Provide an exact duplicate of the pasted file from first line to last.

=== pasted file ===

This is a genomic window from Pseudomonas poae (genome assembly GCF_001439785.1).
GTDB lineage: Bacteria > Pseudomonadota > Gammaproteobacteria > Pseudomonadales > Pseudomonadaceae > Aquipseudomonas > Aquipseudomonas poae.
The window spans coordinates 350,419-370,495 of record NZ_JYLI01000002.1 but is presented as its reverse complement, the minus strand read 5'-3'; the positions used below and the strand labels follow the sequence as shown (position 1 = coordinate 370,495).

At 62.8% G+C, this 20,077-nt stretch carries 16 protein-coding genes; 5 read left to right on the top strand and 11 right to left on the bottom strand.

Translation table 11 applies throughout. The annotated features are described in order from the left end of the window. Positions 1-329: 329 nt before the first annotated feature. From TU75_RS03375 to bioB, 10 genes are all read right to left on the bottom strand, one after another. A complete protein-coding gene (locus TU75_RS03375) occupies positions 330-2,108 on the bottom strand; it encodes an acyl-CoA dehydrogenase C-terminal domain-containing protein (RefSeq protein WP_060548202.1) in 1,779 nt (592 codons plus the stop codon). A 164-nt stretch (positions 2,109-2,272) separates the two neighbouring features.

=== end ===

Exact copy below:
This is a genomic window from Pseudomonas poae (genome assembly GCF_001439785.1).
GTDB lineage: Bacteria > Pseudomonadota > Gammaproteobacteria > Pseudomonadales > Pseudomonadaceae > Aquipseudomonas > Aquipseudomonas poae.
The window spans coordinates 350,419-370,495 of record NZ_JYLI01000002.1 but is presented as its reverse complement, the minus strand read 5'-3'; the positions used below and the strand labels follow the sequence as shown (position 1 = coordinate 370,495).

At 62.8% G+C, this 20,077-nt stretch carries 16 protein-coding genes; 5 read left to right on the top strand and 11 right to left on the bottom strand.

Translation table 11 applies throughout. The annotated features are described in order from the left end of the window. Positions 1-329: 329 nt before the first annotated feature. From TU75_RS03375 to bioB, 10 genes are all read right to left on the bottom strand, one after another. A complete protein-coding gene (locus TU75_RS03375) occupies positions 330-2,108 on the bottom strand; it encodes an acyl-CoA dehydrogenase C-terminal domain-containing protein (RefSeq protein WP_060548202.1) in 1,779 nt (592 codons plus the stop codon). A 164-nt stretch (positions 2,109-2,272) separates the two neighbouring features.